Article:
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War of words follows Egypt execution

Activists condemned the execution of Ramadan [al-Araby]

Date of publication: 8 March, 2015

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Blog: Supporters and opponents of the Egyptian coup trade barbs over the execution of Mahmoud Ramadan, an anti-coup protester sentenced to death for throwing people off a building.

"By killing me the truth won’t die, but your endeavours will fail. My death for the sake of goodness will immortalise me but annihilate you".

These words have caused an outpouring of comments and posts on social media, remembering Mahmoud Ramadan after it was announced that he had been executed.

Ramadan is the first anti-coup protester to be executed. He was accused by the authorities of killing one person by throwing them from the roof of a building in Alexandria.

After his execution, Ramadan's name became part of the top trending hashtags on social media, including Arabic hashtags that translate to "Execution of an innocent" and "Mahmoud Ramadan is innocent".

A new Denshawai?

Activists expressed full solidarity with Ramadan, saying the execution was a new "Denshawai Incident" - a referenceto clashes which occurred in 1906 between British military officers and locals in Egypt.

Many called for a new revolution against the regime that they said exonerates killers and executes activists without due process or lawful trials.

On Egyptian television, presenter Mohammed Nasser described Ramadan as a martyr who died as a victim of a "failed interior ministry, failed army, and an already failed justice system".

Mohammed al-Quddusi, a writer told Al-Jazeera that Ramadan's lawyer Hosni Dowidar was jailed until the trial was over. When the family hired another lawyer, he added, this lawyer was threatened with jail, and in the end he left the case. Quddusi said this fully discredits the trial.

'A prelude to more executions'

On the other side of the divide, Wael Ibrashi said Ramadan's execution was a prelude to the execution of deposed president Mohamed Morsi and Muslim Brotherhood leaders.

Pro-regime commentator Ahmed Moussa was outraged that some had called Ramadan a martyr, and echoed Ibrashi in saying Morsi and his associated would be executed next.

Supporters of the current Egyptian president, Abdel Fattah al-Sisi, backed the execution. Fatima Naout, a writer, said: "Even though I reject killing in all its forms... I caught myself feeling relieved from the execution of the child murderer Mahmoud Ramadan."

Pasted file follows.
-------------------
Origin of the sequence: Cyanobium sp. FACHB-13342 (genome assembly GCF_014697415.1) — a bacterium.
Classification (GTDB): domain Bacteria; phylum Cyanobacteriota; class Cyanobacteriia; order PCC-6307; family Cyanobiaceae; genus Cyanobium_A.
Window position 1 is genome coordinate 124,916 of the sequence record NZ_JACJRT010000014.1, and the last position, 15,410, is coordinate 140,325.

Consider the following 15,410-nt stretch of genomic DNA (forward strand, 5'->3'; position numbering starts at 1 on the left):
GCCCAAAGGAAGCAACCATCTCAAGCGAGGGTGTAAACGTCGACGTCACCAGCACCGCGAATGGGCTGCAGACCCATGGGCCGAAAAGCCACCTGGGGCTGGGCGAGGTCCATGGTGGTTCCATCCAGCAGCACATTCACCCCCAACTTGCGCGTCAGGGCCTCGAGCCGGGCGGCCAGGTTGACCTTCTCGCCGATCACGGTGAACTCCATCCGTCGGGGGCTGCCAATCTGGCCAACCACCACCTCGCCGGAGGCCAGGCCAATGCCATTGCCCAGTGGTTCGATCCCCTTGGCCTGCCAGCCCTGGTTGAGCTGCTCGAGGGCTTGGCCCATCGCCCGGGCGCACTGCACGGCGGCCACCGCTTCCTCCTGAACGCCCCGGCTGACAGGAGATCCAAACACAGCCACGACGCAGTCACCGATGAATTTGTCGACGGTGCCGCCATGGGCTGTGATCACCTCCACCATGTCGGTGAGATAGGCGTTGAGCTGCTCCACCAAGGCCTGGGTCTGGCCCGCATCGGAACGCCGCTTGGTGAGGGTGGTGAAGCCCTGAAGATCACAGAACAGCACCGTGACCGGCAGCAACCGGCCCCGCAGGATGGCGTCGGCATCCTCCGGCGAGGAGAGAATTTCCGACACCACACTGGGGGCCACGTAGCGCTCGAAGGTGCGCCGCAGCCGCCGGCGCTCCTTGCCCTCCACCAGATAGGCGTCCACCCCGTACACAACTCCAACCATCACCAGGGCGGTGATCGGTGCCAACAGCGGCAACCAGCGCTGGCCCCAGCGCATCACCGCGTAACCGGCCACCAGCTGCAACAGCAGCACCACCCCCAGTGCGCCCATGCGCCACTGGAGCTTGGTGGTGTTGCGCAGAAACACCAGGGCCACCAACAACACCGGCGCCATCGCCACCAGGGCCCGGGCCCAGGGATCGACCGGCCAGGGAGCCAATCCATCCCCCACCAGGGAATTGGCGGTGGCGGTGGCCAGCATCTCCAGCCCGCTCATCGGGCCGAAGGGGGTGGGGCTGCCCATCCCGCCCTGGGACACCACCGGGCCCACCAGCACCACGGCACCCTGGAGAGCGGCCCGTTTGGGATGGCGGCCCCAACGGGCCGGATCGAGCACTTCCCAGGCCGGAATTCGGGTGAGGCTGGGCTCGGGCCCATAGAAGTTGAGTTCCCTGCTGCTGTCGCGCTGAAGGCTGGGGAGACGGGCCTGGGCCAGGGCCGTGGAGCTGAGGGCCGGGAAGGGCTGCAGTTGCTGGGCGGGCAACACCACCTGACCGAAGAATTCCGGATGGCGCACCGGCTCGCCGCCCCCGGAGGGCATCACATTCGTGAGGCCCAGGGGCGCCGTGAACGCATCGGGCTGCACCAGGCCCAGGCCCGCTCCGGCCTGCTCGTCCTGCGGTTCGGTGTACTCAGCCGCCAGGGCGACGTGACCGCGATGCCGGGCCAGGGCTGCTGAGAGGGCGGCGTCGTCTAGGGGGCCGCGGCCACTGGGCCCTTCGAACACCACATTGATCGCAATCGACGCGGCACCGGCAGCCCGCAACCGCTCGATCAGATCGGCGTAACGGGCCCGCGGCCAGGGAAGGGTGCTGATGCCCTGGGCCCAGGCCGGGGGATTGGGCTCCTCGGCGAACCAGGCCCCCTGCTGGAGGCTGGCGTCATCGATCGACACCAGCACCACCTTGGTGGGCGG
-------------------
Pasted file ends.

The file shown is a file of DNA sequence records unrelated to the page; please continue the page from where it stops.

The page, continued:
Hanan Shouman, a journalist, commenting on the solidarity expressed by activists with Ramadan, wrote: "You are all Mahmoud Ramadan, fine. Let's not backtrack from those words when crunch time comes."

'A fascist system'

Anti-Sisi commentators, meanwhile, accused the regime of fascism and the justice system of being politicised and exploited to eliminate dissidents. Ayman Azzam, a journalist, wrote, "It seems Mohammed Ibrahim was the minister of mass slaughter, and the new [interior minister] has inaugurated an era of mass executions now, beginning with martyr #Mahmoud_Ramadan".

Tareq Gawhari, a security expert, said: "The execution of Mahmoud Ramadan... are the policy of the new minister... namely, to move from overt repression to convert repression by intensifying raids and expediting death sentences, as opposed to public killing of protesters".

Ashraf Saber, a journalist, wrote: "Mahmoud Ramadan is dead. The criminal prosecutor general used the video proving his innocence as the proof that he is guilty, and implemented a death sentence issued against him by a criminal judge...but we will not let your rights go in vain."

Human rights activist Haitham Abu Khalil wrote: "Your message was not received. The blood of Mahmoud Ramadan will become a curse that will chase you and your economic conference".

This is an edited translation of the original Arabic.

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